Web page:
And yet, by the end of O Kadhal Kanmani, I realized that I might have been missing the point of the film: Bombay, beautiful Bombay, in its real and cinematic avatars, appears to be the raison d'être of this film, and perhaps the most plausible kanmani on offer. Not for nothing does the film begin with Dulquer's Aditya Varadarajan disembarking at CST/Victoria Terminus, and catching sight of Nithya Menon's Tara, her image framed, de-stabilized, and finally obscured by passing trains in possibly the best train shots of even Ratnam's long career. Indeed, over the course of the film the couple seems to meet more often in BEST buses and local trains than seems plausible for the iPad and iPhone wielding yuppies these two seem to be, and the reason is surely that O Kadhal Kanmani is Ratnam's paean to a city that he loves, in the manner one loves a city one has discovered later in life, too late, that is, to take for granted. As with so many films from decades ago, the city's lodestars are (apart from CST) the Gateway of India, the Worli sea-face, and the public transport system, each of these sites charged with years of not just social but cinematic meaning that made the experience of watching them on-screen moving in a way quite independent of the unfolding love story. The romance, in short, serves as backdrop to Ratnam's representation of a city he clearly loves.
Stated differently, things happen in this movie -- a sudden rain shower, a frantic car ride through a crowded bazaar, bus-rides after dark and during the day, encounters in local trains -- because they are opportunities to represent the city, more accurately opportunities to represent aspects of the city depicted in the films of an earlier era. And there's no doubt his city is Bombay: Ratnam seems to bear no rancor over the change to Mumbai -- when Aditya (a video-game developer whose city -- and next game -- is "Mumbai 2.0") corrects Leela Samson's Bhavani (diagnosed with Alzheimers) who has just referred to it as "Bombay" with a glib "It's Mumbai, not Bombay" -- but Ratnam cannot resist an implicit reproach: "When did they do that?" Bhavani wonders, and it's not hard to pick up a note of bewildered regret that isn't just Bhavani's Alzheimers talking (the director is less convincing in "Mumbai 2.0" as well, and the film's anime sequences, while bold, seemed to belong in a different film). Ratnam has the film's leads stick to old Bombay when they're outdoors: with the exception of a scene or two on what appeared to me to be Juhu Beach, an underpass out of the Bandra-Kurla Complex, and the Bandra-Worli Sea Link, the film does not venture into the "suburbs" except by implication (Aditya and Tara regularly meet and shop in the city's new malls, most of which are north of Bombay's old core).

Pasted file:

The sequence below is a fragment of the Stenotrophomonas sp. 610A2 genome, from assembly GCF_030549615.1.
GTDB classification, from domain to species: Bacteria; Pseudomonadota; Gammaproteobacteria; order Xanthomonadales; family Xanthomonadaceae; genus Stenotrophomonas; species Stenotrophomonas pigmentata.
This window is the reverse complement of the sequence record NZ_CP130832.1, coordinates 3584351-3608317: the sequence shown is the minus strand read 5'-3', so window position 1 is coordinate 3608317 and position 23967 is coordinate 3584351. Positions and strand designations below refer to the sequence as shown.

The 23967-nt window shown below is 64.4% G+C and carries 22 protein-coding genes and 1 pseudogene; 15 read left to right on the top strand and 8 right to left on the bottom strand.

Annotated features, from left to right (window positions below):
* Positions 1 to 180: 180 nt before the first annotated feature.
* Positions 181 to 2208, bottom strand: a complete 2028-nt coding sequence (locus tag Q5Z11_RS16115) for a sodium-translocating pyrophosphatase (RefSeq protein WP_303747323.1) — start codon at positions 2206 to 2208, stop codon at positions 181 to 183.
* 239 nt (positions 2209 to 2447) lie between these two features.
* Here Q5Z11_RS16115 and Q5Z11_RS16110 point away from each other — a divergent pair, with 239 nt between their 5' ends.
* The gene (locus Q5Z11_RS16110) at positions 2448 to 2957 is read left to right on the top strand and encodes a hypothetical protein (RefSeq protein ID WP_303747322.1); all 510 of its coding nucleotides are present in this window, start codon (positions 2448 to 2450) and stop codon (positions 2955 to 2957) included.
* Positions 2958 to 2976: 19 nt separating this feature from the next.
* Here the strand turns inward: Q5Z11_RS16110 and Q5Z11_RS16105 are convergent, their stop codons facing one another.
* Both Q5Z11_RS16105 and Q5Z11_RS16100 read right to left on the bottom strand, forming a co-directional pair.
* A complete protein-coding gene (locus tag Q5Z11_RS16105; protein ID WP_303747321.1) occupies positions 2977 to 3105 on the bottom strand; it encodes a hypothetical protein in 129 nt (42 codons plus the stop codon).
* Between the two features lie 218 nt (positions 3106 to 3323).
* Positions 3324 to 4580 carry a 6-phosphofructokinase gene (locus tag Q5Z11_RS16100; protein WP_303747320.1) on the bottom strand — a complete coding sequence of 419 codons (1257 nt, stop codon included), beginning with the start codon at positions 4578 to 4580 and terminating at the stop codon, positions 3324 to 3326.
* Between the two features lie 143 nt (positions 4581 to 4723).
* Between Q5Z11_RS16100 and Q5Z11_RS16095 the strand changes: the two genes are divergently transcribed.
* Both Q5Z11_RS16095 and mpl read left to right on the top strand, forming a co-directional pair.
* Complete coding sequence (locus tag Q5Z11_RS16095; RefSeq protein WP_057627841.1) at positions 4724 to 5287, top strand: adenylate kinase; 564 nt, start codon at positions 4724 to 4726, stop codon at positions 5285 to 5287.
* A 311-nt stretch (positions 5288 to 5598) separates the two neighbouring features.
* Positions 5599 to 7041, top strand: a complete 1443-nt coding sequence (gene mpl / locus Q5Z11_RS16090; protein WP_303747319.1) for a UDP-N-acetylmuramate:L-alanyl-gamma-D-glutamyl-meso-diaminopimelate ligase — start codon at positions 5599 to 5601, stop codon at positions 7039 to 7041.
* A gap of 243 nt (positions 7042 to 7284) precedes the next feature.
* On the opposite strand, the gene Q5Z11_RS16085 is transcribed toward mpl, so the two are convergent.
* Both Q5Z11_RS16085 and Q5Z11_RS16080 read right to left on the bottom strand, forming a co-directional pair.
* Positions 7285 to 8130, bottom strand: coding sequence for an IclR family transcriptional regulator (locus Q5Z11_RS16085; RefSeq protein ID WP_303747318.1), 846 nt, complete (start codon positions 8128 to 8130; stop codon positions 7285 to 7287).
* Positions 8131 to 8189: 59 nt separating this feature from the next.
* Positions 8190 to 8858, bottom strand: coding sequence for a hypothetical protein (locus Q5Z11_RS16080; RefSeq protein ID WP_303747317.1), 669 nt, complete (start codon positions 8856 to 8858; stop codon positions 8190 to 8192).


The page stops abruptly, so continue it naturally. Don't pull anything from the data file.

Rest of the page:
But, as befits a director who has been preoccupied with domesticity for decades, O Kadhal Kanmani is just as lavish in depicting Bombay's interior spaces, principally the grand old apartment in Gamdevi Ganapathy (Prakashraj) and Bhavani live in, suffused with the grace and love intrinsic to Ratnam's idealizations of married couples -- so much so that the elderly couple serves as the movie's scene stealers, making their younger twins (who board with them) seem callow or narcissistic. And if there has always been more than a little idealization of a certain kind of Tamil middle-class man and woman in Ratnam's work, represented here in the form of Ganapathy and Bhavani, it is important to remember that the director does not (unlike most contemporary Hindi filmmakers) merely represent the social privilege of a particular class (much less celebrate its consumption patterns) but asks more of "his" people: by way of culture and a commitment to liberalism, by his nudges to them to stand for something (it is unclear if Aditya will ever pass muster on this front, and Ratnam is naturally more interested in Tara). You see it in that Gamdevi flat with its high ceilings, old french windows and musical instruments -- I can't think of another film set in Bombay with a more lovely dwelling -- and there's more than just the apartment voyeurism of big city dwellers operating here: a life with grace is possible, Ratnam seems to be telling us, and while it needs love for sure, it also needs sensibility.